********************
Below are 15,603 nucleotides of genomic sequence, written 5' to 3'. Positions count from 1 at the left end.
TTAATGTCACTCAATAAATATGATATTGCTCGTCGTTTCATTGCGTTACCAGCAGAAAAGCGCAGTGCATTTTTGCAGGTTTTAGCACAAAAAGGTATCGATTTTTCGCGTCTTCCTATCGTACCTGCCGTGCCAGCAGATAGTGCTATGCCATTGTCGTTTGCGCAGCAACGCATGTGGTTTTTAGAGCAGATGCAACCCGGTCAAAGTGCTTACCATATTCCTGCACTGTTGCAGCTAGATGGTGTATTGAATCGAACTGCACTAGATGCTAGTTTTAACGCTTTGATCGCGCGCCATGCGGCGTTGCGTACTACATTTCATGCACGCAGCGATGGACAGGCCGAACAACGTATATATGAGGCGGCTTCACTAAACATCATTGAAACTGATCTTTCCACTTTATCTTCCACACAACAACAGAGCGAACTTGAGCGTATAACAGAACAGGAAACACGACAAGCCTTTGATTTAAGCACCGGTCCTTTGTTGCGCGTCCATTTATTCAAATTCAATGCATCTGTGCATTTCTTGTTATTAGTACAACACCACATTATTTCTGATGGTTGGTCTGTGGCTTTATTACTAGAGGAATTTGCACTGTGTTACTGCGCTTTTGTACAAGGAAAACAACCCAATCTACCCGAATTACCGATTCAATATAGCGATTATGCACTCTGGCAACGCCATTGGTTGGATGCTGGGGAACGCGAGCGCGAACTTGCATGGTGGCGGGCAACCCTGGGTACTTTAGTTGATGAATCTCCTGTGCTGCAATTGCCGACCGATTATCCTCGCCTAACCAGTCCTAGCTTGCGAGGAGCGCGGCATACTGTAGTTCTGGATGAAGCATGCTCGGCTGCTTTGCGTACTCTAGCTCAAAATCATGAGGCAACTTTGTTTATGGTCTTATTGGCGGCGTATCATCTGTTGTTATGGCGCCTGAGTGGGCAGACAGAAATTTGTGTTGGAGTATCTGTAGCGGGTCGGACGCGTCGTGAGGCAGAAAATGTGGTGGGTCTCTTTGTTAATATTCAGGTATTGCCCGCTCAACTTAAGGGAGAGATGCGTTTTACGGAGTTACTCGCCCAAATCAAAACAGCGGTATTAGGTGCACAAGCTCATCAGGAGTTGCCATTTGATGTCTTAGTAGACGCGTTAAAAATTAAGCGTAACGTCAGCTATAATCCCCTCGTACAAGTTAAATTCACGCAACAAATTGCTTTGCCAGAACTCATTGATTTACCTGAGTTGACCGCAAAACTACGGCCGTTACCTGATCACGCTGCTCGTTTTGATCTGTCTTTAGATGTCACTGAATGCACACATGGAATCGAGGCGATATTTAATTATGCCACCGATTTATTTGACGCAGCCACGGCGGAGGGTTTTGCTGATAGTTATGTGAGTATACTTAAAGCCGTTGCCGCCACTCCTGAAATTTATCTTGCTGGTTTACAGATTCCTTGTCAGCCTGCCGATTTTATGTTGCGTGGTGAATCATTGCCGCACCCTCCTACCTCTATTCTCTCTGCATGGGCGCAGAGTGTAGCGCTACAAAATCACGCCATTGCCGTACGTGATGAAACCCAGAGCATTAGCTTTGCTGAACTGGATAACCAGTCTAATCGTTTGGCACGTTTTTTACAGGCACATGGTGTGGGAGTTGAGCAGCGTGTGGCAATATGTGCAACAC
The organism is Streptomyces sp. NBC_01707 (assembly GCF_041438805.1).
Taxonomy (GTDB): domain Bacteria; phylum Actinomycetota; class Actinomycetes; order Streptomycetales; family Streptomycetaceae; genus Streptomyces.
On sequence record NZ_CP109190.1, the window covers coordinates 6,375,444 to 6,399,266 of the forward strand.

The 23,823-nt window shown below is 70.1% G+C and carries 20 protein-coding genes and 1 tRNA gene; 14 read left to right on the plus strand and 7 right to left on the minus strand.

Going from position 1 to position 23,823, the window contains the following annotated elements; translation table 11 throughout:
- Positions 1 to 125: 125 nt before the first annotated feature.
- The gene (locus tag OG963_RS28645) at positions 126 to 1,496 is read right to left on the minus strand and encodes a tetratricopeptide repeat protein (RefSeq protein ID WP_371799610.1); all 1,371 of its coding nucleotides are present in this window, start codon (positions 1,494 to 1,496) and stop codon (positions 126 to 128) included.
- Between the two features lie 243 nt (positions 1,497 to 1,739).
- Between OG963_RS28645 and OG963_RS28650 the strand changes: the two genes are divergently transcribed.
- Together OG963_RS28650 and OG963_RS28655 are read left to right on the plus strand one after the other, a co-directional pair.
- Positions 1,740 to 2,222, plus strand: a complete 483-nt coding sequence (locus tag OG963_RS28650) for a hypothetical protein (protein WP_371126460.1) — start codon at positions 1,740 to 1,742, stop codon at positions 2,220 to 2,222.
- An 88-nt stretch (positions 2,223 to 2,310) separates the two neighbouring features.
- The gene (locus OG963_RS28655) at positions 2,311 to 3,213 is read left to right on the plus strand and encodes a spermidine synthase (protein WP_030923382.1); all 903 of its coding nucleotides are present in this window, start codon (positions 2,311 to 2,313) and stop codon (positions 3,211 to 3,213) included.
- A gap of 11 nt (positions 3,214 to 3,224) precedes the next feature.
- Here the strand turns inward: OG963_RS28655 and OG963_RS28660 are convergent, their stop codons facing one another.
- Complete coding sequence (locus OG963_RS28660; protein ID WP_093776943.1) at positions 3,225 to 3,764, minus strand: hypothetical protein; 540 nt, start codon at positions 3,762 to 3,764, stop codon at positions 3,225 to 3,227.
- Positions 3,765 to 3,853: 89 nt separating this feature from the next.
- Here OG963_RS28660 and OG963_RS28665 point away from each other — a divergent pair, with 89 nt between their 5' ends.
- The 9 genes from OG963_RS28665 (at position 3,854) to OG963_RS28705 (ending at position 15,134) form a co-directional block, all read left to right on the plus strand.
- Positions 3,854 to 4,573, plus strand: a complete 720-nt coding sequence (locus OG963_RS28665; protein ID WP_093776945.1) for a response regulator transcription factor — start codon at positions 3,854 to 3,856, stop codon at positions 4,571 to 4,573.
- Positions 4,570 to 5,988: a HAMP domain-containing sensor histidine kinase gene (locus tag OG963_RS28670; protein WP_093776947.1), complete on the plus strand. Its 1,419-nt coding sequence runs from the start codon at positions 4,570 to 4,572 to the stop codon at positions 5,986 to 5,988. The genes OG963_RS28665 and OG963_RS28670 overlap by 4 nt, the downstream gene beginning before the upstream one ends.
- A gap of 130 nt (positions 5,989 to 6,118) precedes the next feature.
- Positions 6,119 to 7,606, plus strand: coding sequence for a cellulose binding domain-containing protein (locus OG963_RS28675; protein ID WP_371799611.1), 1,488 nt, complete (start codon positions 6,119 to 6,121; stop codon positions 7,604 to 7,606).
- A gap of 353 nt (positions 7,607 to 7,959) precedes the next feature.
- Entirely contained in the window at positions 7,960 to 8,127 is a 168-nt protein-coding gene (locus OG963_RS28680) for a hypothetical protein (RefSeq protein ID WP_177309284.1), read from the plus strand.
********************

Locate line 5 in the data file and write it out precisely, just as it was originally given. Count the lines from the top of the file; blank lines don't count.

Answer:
On sequence record NZ_CP109190.1, the window covers coordinates 6,375,444 to 6,399,266 of the forward strand.